Although fermentation with single carbon sources is the preferred mode of operation in current industrial biotechnology, the use of multiple substrates has been continuously investigated throughout the years. Generally, microbial metabolism varies significantly when cells are presented with mixed carbon substrates compared to a single carbon-energy source, as different nutrients interact in complex ways within the metabolic network. By exploiting these distinct modes of interaction, researchers have identified unique opportunities to optimize metabolism using mixed carbon sources. Here we review situations where process yield and productivity are markedly improved through the judicious introduction of substrate mixtures. Our goal is to illustrate that with proper design of the choice of substrates and the way they are introduced to cultures, metabolic optimization with mixed substrates can be a unique strategy that complements genetic engineering techniques to enhance cell performance beyond what is accomplished in single substrate fermentations.

General information

Publication status: Published
MoE publication type: A2 Review article in a scientific journal
Organisations: Materials Science and Environmental Engineering, Massachusetts Institute of Technology, Department of Chemical Engineering
Contributors: Liu, N., Santala, S., Stephanopoulos, G.
Number of pages: 7
Pages: 15-21
Publication date: 1 Apr 2020
Peer-reviewed: Yes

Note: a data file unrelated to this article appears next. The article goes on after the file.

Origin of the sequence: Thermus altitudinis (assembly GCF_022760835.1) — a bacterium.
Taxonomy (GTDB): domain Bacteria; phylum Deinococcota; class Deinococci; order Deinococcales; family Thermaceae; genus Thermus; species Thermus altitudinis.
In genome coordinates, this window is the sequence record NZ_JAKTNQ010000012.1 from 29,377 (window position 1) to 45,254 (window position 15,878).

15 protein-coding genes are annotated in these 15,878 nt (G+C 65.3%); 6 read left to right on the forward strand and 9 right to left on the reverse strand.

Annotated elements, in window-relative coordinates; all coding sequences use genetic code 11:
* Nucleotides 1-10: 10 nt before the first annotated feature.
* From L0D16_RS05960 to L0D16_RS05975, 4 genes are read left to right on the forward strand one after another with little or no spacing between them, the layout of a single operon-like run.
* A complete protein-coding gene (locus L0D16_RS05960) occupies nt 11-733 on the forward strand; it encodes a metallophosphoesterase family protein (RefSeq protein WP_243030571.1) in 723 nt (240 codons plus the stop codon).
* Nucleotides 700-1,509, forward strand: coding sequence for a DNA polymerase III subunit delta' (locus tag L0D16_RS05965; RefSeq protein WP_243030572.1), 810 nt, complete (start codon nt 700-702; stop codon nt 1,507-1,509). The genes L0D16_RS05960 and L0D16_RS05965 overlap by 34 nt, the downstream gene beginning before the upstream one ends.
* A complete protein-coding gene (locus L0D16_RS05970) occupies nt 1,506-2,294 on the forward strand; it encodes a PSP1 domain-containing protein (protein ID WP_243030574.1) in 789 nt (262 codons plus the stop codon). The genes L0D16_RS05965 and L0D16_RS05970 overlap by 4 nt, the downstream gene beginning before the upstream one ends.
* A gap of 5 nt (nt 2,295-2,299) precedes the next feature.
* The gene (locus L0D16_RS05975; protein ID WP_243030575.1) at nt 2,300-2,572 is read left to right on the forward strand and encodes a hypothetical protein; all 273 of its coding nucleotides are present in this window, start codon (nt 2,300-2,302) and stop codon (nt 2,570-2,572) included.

Publication information

Journal: CURRENT OPINION IN BIOTECHNOLOGY
Volume: 62
ISSN (Print): 0958-1669
Original language: English
ASJC Scopus subject areas: Biotechnology, Bioengineering, Biomedical Engineering
Source: Scopus
Source ID: 85071874245

Research output: Contribution to journalReview ArticleScientificpeer-review

The effect of start-up on energy recovery and compositional changes in brewery wastewater in bioelectrochemical systems

Start-up of bioelectrochemical systems (BESs) fed with brewery wastewater was compared at different adjusted anode potentials (−200 and 0 mV vs. Ag/AgCl) and external resistances (50 and 1000 Ω). Current generation stabilized faster with the external resistances (9 ± 3 and 1.70 ± 0.04 A/m3 with 50 and 1000 Ω, respectively), whilst significantly higher current densities of 76 ± 39 and 44 ± 9 A/m3 were obtained with the adjusted anode potentials of −200 and 0 mV vs. Ag/AgCl, respectively. After start-up, when operated using 47 Ω external resistance, the current densities and Coulombic efficiencies of all BESs stabilized to 9.5 ± 2.9 A/m3 and 12 ± 2%, respectively, demonstrating that the start-up protocols were not critical for long-term BES operation in microbial fuel cell mode. With adjusted anode potentials, two times more biofilm biomass (measured as protein) was formed by the end of the experiment as compared to start-up with the fixed external resistances. After start-up, the organics in the brewery wastewater, mainly sugars and alcohols, were transformed to acetate (1360 ± 250 mg/L) and propionate (610 ± 190 mg/L). Optimized start-up is required for prompt BES recovery, for example, after process disturbances. Based on the results of this study, adjustment of anode potential to −200 mV vs. Ag/AgCl is recommended for fast BES start-up.